What does this mean?
It is easier to reuse data sets if they are similar: same type of data, data organised in a standardised way, well-established and sustainable file formats, documentation (metadata) following a common template and using common vocabulary. If community standards or best practices for data archiving and sharing exist, they should be followed. For instance, many communities have minimal information standards (e.g., MIAME, MIAPE). FAIR data should at least meet those standards. Other community standards may be less formal, but nevertheless, publishing (meta)data in a manner that increases its use(ability) for the community is the primary objective of FAIRness. In some situations, a submitter may have valid and specified reasons to divert from the standard good practice for the type of data to be submitted. This should be addressed in the metadata. Note that quality issues are not addressed by the FAIR principles. The data’s reliability lies in the eye of the beholder and depends on the intended application.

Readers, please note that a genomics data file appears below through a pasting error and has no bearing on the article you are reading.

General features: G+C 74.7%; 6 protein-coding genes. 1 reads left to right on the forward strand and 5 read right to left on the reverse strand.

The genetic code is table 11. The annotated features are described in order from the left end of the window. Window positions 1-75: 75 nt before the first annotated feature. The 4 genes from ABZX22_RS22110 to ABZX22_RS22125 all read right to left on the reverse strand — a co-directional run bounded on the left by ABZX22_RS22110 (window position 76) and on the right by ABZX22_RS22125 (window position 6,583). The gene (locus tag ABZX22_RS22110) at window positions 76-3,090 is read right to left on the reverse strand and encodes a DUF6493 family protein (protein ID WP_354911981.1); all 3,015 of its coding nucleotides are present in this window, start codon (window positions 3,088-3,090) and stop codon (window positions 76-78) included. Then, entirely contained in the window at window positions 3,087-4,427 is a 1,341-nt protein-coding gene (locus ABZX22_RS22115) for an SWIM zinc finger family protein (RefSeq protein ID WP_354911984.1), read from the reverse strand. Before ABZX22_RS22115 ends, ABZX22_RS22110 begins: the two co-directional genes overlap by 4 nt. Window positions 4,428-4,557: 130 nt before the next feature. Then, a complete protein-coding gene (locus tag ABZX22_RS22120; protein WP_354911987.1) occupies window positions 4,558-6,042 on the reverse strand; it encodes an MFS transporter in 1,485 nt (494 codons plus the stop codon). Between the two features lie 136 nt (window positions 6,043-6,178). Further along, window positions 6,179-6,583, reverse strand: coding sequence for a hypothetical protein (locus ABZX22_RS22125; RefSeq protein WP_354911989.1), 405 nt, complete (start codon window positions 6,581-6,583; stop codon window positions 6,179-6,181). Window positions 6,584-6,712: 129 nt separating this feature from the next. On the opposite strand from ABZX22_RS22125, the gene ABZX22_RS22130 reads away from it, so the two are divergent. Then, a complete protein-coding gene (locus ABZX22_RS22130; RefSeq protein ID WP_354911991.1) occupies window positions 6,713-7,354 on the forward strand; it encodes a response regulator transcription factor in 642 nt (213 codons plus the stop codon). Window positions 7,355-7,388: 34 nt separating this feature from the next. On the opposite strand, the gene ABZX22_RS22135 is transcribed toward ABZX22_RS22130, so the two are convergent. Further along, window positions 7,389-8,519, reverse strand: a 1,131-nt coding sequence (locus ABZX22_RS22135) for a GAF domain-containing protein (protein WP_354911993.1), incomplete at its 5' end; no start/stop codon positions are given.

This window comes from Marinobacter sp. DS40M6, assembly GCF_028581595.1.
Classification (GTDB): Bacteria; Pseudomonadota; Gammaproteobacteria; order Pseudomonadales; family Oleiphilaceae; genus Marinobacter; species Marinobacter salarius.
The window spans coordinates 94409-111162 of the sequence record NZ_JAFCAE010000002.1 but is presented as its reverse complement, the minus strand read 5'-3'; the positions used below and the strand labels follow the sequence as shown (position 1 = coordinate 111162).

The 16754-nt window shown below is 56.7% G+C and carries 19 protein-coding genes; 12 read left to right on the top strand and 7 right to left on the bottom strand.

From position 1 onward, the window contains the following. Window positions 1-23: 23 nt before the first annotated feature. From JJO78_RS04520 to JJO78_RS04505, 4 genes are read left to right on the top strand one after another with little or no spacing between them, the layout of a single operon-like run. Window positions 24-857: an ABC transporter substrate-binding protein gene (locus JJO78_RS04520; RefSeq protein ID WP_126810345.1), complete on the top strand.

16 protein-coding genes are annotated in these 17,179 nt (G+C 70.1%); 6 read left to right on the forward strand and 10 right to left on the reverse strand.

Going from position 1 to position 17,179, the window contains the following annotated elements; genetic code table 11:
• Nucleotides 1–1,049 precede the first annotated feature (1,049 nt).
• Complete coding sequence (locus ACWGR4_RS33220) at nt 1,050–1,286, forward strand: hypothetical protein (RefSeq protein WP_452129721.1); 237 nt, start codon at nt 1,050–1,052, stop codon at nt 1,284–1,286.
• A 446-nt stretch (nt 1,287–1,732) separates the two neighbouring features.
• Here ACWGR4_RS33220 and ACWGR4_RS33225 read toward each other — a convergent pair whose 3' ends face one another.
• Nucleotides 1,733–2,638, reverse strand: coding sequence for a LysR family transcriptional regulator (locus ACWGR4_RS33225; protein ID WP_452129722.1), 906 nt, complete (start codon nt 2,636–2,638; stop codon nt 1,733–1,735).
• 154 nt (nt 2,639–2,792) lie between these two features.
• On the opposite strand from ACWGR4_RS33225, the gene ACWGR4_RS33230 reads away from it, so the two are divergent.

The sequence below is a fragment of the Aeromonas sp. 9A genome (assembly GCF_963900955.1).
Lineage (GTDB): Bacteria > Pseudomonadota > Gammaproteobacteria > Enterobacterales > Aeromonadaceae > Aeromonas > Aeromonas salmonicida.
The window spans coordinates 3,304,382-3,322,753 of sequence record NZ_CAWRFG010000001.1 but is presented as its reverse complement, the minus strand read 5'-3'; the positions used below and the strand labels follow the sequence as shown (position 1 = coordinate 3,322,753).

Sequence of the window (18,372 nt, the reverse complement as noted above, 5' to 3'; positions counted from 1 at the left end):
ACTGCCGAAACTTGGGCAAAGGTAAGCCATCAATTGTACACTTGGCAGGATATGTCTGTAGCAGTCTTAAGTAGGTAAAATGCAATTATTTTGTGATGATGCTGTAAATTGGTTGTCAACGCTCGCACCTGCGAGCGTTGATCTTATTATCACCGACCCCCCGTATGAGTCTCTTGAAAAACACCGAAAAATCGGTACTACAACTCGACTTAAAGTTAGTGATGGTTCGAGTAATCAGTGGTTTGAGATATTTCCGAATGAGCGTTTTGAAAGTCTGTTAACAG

Links to Resources
- http://schema.datacite.org/[for general purpose, not domain-specific]
- http://dublincore.org/specifications/[for general purpose, not domain-specific]
- https://www.ncbi.nlm.nih.gov/geo/info/MIAME.html [microarrays]
- http://cds.u-strasbg.fr/doc/catstd.htx [astrophysics]
- https://www.iso.org/standard/53798.html [geographic information and services]
- http://cfconventions.org/ [climate and forecast]
- http://www.iucr.org/resources/cif [crystallographic information]
- http://www.nexusformat.org/ [neutron, x-ray, and muon experiment data]
- http://www.ddialliance.org/Specification [social, behavioral, and economic sciences]
- https://sdmx.org/ [statistical data]
- https://knb.ecoinformatics.org/#tools/eml [ecology]